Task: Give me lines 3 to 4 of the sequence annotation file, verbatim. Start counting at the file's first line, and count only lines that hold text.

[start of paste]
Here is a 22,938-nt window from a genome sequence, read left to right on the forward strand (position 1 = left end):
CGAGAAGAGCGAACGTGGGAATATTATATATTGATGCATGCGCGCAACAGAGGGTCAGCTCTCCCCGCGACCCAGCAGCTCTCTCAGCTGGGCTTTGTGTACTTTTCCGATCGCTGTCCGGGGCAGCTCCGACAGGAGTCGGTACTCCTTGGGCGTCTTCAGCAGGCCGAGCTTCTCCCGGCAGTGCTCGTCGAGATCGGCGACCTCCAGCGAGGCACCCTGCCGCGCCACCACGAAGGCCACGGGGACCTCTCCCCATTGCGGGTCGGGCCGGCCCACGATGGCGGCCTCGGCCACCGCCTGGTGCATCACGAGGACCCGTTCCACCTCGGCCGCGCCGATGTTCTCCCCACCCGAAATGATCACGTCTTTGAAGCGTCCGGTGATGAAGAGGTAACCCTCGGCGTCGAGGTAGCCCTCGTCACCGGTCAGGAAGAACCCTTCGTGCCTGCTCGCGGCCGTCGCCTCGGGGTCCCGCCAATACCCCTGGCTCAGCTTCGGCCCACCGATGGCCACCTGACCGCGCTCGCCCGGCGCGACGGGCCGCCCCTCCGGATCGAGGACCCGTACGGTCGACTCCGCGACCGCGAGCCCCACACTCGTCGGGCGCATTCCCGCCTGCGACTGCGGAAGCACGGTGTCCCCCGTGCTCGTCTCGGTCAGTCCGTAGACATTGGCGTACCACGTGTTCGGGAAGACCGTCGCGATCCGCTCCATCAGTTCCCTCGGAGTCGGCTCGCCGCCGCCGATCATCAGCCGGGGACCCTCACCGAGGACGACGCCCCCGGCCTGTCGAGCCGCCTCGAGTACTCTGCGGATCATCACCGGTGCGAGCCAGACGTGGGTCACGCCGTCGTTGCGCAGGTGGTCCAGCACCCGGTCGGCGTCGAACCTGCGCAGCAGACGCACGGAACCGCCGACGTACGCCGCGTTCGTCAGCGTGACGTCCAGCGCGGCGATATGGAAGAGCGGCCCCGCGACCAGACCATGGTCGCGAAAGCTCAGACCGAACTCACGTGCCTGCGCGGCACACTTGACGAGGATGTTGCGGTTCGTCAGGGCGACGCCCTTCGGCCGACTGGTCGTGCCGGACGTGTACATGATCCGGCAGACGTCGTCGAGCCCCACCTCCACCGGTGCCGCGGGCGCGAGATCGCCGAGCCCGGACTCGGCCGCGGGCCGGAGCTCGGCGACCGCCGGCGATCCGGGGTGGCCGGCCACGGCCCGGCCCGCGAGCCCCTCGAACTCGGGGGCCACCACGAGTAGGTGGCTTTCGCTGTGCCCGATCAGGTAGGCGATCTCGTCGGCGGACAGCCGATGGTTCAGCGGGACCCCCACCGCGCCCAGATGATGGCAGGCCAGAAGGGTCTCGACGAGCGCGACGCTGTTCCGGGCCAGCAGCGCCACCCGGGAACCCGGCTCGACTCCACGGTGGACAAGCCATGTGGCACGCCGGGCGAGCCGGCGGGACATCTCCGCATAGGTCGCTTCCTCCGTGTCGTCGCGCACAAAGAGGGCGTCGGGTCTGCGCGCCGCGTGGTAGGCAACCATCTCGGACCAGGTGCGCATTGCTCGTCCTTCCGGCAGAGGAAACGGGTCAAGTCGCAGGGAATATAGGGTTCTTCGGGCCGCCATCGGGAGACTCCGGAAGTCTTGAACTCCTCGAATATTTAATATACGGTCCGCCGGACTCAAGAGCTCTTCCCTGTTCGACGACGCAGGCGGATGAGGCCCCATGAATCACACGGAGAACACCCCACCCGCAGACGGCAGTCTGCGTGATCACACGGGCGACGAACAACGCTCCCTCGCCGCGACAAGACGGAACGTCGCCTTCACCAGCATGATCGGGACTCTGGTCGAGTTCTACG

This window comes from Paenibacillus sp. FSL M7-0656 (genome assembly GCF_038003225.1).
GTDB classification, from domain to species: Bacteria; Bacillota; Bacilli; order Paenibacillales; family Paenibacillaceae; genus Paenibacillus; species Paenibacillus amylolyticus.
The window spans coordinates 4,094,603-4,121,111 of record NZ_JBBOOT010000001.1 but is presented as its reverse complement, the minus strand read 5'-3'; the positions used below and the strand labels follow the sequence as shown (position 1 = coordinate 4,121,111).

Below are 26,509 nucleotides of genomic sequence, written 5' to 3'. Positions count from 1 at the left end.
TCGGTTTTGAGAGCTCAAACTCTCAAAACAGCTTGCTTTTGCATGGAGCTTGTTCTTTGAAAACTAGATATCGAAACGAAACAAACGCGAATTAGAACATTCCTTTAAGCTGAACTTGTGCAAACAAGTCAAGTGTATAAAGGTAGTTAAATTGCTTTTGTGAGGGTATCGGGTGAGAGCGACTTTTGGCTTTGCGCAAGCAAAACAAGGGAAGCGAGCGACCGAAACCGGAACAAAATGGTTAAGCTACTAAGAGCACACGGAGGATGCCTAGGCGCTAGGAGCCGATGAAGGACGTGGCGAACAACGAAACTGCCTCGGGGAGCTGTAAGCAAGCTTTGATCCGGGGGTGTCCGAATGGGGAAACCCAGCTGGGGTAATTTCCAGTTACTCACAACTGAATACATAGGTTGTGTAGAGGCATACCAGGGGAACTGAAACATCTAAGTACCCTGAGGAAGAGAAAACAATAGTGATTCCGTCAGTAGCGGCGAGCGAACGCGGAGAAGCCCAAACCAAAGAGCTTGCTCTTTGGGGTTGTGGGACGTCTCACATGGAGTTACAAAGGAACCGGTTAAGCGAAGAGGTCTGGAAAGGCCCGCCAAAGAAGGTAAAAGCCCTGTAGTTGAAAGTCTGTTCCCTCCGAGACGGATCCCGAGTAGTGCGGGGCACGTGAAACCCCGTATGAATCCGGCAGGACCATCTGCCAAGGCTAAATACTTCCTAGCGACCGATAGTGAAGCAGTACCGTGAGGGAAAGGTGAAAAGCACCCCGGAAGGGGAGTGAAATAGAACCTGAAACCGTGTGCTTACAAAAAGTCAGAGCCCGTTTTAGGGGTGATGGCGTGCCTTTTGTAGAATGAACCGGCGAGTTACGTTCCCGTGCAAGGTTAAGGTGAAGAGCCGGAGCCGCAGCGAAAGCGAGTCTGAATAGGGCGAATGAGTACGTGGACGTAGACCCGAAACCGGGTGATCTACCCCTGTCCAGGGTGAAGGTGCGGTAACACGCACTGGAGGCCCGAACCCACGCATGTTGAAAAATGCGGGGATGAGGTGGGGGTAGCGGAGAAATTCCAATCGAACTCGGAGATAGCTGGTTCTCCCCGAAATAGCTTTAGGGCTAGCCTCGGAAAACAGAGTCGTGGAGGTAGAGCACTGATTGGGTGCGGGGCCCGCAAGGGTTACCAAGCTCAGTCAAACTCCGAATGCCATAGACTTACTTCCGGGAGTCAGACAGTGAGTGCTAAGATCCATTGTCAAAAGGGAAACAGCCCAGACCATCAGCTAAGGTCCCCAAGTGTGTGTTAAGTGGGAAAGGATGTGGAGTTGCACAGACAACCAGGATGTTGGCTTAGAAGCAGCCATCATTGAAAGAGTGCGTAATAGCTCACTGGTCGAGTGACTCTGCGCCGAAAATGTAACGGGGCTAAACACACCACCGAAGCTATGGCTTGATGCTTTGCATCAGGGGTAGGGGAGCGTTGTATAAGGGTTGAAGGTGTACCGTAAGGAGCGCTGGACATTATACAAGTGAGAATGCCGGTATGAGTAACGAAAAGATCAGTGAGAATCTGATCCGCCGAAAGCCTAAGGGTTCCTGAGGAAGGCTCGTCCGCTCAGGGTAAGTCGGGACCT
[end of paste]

This window comes from Paenibacillus sp. FSL M7-0656 (genome assembly GCF_038003225.1).
GTDB classification, from domain to species: Bacteria; Bacillota; Bacilli; order Paenibacillales; family Paenibacillaceae; genus Paenibacillus; species Paenibacillus amylolyticus.